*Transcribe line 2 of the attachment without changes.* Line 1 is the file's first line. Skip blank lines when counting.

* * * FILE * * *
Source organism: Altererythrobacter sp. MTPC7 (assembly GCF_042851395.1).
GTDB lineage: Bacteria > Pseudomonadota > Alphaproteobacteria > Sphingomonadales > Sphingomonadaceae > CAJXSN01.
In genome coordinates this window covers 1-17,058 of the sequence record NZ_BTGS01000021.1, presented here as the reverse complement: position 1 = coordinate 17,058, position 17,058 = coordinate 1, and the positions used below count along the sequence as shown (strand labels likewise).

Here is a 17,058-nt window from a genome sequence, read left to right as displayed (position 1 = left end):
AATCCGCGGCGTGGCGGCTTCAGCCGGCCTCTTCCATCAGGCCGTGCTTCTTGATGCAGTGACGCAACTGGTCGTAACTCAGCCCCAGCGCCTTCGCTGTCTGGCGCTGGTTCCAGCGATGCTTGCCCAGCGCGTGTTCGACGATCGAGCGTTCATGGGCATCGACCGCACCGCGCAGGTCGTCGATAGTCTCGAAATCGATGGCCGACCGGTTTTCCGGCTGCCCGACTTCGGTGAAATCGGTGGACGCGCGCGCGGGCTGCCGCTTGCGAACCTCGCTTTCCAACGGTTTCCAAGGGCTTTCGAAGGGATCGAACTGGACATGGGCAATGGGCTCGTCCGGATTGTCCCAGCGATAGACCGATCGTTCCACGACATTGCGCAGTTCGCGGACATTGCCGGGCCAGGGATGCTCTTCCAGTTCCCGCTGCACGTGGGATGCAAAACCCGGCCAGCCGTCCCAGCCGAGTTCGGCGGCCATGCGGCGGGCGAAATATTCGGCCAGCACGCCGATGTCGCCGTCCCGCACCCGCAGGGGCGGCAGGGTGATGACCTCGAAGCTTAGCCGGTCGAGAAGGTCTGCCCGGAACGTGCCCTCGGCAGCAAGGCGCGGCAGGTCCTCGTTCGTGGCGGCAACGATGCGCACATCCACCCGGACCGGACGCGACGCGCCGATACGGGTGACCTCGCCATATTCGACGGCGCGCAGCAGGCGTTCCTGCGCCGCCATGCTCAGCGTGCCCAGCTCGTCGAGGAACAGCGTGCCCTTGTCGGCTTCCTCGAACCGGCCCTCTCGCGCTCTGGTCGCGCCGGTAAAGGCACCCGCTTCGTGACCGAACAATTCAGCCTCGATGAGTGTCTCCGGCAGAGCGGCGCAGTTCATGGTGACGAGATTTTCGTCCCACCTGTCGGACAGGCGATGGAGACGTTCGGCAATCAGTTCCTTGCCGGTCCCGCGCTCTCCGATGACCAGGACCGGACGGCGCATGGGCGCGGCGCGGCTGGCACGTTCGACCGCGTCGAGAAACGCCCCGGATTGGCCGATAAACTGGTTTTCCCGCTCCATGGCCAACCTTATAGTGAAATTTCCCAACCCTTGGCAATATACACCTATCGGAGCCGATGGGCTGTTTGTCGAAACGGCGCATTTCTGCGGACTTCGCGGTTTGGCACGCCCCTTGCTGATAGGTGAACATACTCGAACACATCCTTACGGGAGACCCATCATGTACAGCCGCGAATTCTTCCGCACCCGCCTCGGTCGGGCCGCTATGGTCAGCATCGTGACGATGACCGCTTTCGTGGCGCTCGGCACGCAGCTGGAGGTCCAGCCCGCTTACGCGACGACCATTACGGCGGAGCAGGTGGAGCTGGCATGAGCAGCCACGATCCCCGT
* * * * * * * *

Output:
GTDB lineage: Bacteria > Pseudomonadota > Alphaproteobacteria > Sphingomonadales > Sphingomonadaceae > CAJXSN01.